Union head Weiner sees no salary cap on horizon
BRADENTON, Fla. — The players' union chief sounded hopeful Wednesday that baseball's upcoming labor talks will not lead to a work stoppage.
Michael Weiner said neither side is seeking sweeping revisions to the collective bargaining agreement, including the addition of a salary cap.
"It is not my expectation that the salary cap will be on the table," Weiner said. "I think the owners understand what the history was in 1994, '95 and '96 over the cap. They understand this union's view with respect to caps."
The 232-day baseball strike in 1994-95 was sparked by the owners' initial demand for a cap. The current CBA expires in December, but so far neither side seems inclined to pick a fight.
"I don't like to make predictions," Weiner said with a slight smile. "My sense is neither side is looking to make fundamental or radical changes in the structure of our contract."
Many Pirates fans yearn for a salary cap, perceiving it as a way to make the franchise more competitive with free-spending clubs such as the New York Yankees. However, Pirates president Frank Coonelly repeatedly has said a cap "is not a panacea."
There is unrest brewing in the NFL and NBA, but Weiner does not expect those labor issues to impact baseball's negotiations.
"We support the members of those two unions," Weiner said. "We wish them the best. But every sport has its own history. Our guys take more cues from what our history is as opposed to what's happening in the other sports."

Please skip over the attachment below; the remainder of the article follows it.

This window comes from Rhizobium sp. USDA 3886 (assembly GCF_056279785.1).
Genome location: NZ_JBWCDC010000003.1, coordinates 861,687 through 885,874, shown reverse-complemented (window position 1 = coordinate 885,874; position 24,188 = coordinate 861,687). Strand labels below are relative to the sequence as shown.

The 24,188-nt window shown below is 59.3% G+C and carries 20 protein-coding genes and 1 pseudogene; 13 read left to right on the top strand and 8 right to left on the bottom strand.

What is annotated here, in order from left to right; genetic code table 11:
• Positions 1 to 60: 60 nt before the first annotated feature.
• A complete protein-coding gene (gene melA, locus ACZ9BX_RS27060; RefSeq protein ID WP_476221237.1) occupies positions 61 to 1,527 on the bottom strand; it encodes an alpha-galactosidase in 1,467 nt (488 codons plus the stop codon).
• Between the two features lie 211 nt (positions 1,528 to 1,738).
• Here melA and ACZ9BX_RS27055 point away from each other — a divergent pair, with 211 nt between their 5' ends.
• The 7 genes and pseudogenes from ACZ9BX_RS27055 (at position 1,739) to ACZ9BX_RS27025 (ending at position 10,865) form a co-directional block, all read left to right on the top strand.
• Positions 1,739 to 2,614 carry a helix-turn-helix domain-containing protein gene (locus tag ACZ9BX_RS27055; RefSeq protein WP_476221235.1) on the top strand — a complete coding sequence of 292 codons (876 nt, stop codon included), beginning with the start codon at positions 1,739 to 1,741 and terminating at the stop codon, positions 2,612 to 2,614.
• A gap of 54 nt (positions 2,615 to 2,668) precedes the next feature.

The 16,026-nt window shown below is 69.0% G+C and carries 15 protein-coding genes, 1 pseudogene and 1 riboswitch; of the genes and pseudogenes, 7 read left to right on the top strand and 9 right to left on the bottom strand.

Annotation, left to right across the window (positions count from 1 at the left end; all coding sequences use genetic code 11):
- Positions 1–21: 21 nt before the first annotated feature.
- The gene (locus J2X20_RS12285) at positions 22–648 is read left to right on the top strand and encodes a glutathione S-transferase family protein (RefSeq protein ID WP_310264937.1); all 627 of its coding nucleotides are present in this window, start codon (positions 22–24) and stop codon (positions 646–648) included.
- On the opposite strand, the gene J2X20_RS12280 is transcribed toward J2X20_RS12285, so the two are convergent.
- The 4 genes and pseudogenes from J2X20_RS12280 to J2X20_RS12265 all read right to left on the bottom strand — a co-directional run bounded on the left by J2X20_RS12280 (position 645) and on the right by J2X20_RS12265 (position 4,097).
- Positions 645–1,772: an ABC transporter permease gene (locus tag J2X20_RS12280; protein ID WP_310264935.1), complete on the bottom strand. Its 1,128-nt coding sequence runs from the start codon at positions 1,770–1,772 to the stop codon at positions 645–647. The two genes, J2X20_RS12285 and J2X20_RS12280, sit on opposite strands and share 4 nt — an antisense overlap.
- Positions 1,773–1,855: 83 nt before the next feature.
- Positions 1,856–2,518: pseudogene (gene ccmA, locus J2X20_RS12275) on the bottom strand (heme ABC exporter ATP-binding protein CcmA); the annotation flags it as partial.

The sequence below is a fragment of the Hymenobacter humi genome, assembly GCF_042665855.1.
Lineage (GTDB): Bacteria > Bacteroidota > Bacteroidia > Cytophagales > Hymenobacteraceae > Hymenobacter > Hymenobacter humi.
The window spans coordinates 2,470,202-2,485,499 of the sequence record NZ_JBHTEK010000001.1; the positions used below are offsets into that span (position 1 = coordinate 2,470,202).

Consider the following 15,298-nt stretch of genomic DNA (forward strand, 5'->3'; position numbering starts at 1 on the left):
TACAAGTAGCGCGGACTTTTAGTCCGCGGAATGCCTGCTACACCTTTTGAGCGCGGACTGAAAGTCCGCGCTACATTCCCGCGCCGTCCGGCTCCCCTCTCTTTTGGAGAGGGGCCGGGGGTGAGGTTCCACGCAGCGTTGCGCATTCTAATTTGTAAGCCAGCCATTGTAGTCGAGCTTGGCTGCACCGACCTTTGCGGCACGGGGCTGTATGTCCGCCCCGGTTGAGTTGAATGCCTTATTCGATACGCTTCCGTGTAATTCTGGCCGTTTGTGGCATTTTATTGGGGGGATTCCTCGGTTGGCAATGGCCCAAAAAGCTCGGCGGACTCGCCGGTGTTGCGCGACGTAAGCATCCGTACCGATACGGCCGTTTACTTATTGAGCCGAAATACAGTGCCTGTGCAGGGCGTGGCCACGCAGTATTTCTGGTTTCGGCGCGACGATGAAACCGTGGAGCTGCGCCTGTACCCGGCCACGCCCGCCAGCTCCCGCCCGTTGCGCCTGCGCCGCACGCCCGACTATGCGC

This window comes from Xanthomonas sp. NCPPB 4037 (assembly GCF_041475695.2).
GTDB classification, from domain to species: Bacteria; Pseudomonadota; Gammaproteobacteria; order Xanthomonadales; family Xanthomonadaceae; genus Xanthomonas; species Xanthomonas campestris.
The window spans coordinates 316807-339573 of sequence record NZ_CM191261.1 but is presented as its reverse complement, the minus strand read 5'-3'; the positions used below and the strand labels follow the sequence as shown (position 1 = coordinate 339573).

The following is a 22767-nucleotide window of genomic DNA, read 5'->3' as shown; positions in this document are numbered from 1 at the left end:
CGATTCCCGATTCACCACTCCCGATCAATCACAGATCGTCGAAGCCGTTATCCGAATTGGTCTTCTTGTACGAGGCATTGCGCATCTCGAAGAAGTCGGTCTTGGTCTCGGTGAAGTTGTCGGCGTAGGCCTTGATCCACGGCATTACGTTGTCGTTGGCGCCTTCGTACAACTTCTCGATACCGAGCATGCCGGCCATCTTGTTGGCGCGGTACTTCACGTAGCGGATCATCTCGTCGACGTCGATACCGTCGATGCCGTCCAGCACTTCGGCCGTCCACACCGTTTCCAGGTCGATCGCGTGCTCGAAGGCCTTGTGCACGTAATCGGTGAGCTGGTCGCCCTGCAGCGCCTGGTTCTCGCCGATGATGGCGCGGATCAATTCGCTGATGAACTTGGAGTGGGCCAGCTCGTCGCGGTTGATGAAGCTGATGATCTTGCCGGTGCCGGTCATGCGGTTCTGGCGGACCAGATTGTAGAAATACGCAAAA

Weiner visited McKechnie Field on Tuesday for the union's annual closed-door meeting with Pirates players. The clubhouse meeting lasted about 90 minutes.
Weiner and his assistants, including former Pirates slugger Bobby Bonilla, will stop at every spring training camp in Florida and Arizona.
Last April, Weiner told the Tribune-Review that the union gave grudging approval to the Pirates' low-budget rebuilding plan. This year, the team's payroll is expected to be around $50 million, a $15 million increase.
"We're looking at what the Pirates are doing, just like we are with the other teams that receive revenue-sharing (money)," Weiner said. "I am confident that the management of the Pirates understands the (CBA) and would love to field a winning team in Pittsburgh. They've got a beautiful facility — as nice as any ballpark in the major leagues — and a great history and tradition of the franchise.
"I don't want to say we're 'concerned' or 'pleased' (with the Pirates' situation). We're monitoring it, and we're certainly hopeful that management's efforts to put a competitive team on the field bears some fruit."